M.I.A.: The Best Unreleased Horror Anthology, The Willies

To be clear, I'm not saying The Willies is the best horror anthology ever.  I'm not saying it's a greater artistic achievement than Tales From the Crypt, Black Sabbath or Creepshow.  But I am saying it's the best horror anthology yet to be released (and no, the Echo Bridge DVD doesn't count, for reasons you're about to see); and even more than that, I'd say it's better than a lot of the amusing but weaker anthology flicks we've been enjoying from labels like Scream Factory and Code Red lately, i.e. After Midnight, Nightmares, Encounter With the Unknown or Screams of a Winter Night.  Those are all fun, but The Willies is more fun.  I think some people are put off by the fact that it's PG-13.  It's even been packaged with children's films.  But that is just flat out wrong.  The Willies is actually the darkest and most twisted of all the films I've mentioned so far.  Its low budget does show, but apart from that, it's a kick.
The Willies is written and directed by none other than Scuz of Return Of the Living Dead fame, Brian Peck (and for those of you whose hands just shot up in the air, I know, and I'll come back to that).  And it's pure EC Comics: entertaining and gross stories of human weakness culminating in twist endings, poetic justice and monsters.  It's got a simple but effective wrap-around where a bunch of kids - including Samwise himself, Sean Astin - out camping at night telling each other spooky stories.  Then the structure gets a little unusual.  Instead of an film evenly divided into three or four stories, they build up in length.  So we start with little short vignettes: i.e. an old lady's poodle gets wet and she decides to dry it off by putting it in the microwave.  That's it; runs about two minutes, but it does set a more honest tone of the kind of stories kids would tell each other.  Then you've got a standard-length story about a kid who finds a monster in the school bathroom, reminiscent of Stephen King's tiger story in Skeleton Crew.  Then, finally there's a surprisingly long story that takes up more than half the film's running time.  Fortunately, it's pretty great; about a maladjusted kid who makes dioramas out of flies.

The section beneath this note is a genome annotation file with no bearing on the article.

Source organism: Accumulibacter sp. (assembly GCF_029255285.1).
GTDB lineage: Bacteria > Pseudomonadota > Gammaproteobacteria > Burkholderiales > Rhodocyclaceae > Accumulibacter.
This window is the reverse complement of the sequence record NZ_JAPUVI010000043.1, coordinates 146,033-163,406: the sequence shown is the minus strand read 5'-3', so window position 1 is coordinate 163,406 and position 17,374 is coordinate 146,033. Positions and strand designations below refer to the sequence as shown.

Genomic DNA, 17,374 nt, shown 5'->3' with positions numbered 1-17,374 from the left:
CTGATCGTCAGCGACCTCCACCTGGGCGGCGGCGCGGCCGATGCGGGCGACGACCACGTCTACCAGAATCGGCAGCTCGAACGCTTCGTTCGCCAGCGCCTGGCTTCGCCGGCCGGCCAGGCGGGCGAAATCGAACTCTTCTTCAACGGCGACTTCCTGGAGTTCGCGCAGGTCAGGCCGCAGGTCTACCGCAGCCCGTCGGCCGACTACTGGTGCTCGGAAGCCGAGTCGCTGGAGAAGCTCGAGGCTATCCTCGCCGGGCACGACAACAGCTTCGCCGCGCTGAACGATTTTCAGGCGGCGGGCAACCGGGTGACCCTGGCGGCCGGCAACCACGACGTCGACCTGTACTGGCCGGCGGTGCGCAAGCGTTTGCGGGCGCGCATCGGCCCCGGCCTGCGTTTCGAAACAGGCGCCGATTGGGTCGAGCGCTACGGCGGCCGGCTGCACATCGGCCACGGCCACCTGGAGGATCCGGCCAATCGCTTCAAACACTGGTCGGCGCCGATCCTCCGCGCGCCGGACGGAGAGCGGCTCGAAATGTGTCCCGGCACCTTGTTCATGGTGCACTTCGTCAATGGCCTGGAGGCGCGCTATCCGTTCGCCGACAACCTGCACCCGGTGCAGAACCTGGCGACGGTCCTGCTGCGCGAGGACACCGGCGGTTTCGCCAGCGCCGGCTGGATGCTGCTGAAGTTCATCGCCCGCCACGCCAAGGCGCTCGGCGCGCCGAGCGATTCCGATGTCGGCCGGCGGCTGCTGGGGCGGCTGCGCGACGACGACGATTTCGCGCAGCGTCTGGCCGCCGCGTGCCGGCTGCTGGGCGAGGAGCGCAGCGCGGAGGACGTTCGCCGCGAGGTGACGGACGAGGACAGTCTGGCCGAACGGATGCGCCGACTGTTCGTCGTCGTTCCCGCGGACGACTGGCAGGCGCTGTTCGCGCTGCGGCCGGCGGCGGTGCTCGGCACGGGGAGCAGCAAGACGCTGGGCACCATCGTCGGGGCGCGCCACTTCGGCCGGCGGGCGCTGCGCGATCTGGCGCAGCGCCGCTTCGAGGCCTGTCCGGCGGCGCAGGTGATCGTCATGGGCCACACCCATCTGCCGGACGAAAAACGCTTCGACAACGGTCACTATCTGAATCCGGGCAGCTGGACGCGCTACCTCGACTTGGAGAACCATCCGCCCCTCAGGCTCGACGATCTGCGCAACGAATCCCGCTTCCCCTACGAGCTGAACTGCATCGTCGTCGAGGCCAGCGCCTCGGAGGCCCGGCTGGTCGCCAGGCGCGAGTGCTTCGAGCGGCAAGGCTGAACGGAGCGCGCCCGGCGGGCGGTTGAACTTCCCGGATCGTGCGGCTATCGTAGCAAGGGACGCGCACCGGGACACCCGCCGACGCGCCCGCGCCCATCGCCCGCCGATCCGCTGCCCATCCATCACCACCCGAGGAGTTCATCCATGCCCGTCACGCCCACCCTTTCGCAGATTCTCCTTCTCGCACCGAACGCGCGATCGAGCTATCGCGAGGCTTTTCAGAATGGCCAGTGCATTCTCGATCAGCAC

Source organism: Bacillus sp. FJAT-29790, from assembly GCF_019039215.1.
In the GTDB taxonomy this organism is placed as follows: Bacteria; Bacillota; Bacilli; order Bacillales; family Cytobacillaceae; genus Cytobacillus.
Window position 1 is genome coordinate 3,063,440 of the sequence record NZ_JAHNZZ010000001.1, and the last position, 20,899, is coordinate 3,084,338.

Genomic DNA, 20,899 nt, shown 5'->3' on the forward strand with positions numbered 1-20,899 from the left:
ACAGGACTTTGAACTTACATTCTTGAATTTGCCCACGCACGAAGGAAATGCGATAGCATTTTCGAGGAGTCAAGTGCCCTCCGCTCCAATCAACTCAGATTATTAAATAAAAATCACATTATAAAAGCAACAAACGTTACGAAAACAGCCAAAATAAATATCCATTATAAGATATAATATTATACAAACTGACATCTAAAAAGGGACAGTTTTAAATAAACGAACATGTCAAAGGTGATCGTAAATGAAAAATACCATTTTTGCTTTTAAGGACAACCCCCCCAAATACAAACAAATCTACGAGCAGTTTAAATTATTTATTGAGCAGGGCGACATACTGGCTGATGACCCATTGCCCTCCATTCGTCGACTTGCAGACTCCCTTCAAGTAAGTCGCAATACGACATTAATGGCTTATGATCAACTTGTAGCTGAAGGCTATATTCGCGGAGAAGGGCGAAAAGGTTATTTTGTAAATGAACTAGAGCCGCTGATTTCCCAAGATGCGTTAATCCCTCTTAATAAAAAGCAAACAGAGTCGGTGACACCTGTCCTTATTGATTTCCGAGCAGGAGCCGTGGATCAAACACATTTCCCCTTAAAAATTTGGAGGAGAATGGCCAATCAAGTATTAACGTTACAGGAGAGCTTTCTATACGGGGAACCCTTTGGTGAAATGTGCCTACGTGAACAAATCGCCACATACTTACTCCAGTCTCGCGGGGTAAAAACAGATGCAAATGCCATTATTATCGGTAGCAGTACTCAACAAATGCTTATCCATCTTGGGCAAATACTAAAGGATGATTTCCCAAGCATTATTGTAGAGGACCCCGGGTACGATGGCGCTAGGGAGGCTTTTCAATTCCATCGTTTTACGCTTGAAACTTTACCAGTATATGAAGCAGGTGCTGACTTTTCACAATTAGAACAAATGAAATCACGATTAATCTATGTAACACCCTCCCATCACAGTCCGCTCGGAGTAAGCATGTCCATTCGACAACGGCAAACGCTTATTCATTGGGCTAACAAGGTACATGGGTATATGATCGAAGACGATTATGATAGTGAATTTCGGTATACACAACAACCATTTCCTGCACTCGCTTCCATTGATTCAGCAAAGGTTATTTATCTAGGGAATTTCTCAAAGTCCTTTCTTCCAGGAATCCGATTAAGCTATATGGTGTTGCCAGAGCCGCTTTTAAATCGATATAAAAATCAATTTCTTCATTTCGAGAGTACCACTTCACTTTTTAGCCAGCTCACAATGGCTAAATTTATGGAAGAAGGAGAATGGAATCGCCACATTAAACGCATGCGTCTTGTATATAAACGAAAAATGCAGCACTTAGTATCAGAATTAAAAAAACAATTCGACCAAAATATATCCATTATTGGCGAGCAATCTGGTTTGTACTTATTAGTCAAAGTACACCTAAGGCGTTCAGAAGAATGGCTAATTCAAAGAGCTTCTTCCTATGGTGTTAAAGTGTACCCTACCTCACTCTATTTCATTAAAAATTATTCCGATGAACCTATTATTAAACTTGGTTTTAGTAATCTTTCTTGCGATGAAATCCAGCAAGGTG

One thing that helps set this 80s anthology apart from many of its peers, besides its writing, is it's excellent cast.  The kids give surprisingly strong performances for unknown child actors, and some dependable veterans show up in supporting roles, including fellow Return Of the Living Dead alums James Karen and Clu Gulager, Twin Peaks' Kimmy Robertson and Dana Ashbrook, Kathleen Freeman and a whole bevy of television sitcom and character actors, including Kirk Cameron and Tracey Gold in one of the most surprising, how-were-they-able-to-clear-that? cameos in horror history.  Every minor role has an extensive resume, though you'd have to have been watching television in the 80s to recognize most of them.  But even if you don't, it still gives the production a solid, professional air that's only countered a bit by the film's special effects.  And it just has some weird vibes.  For example, you've got a farmer dressed up like something out of Hee-Haw, suggesting they're trying to make a safer Goosebumps-like "entry horror" film for younger audiences, but then it's mixed with more adult sensibilities.  I actually kind of like this unusual mix-match of tones, but then it's genuinely disturbing when you let yourself consider who made it.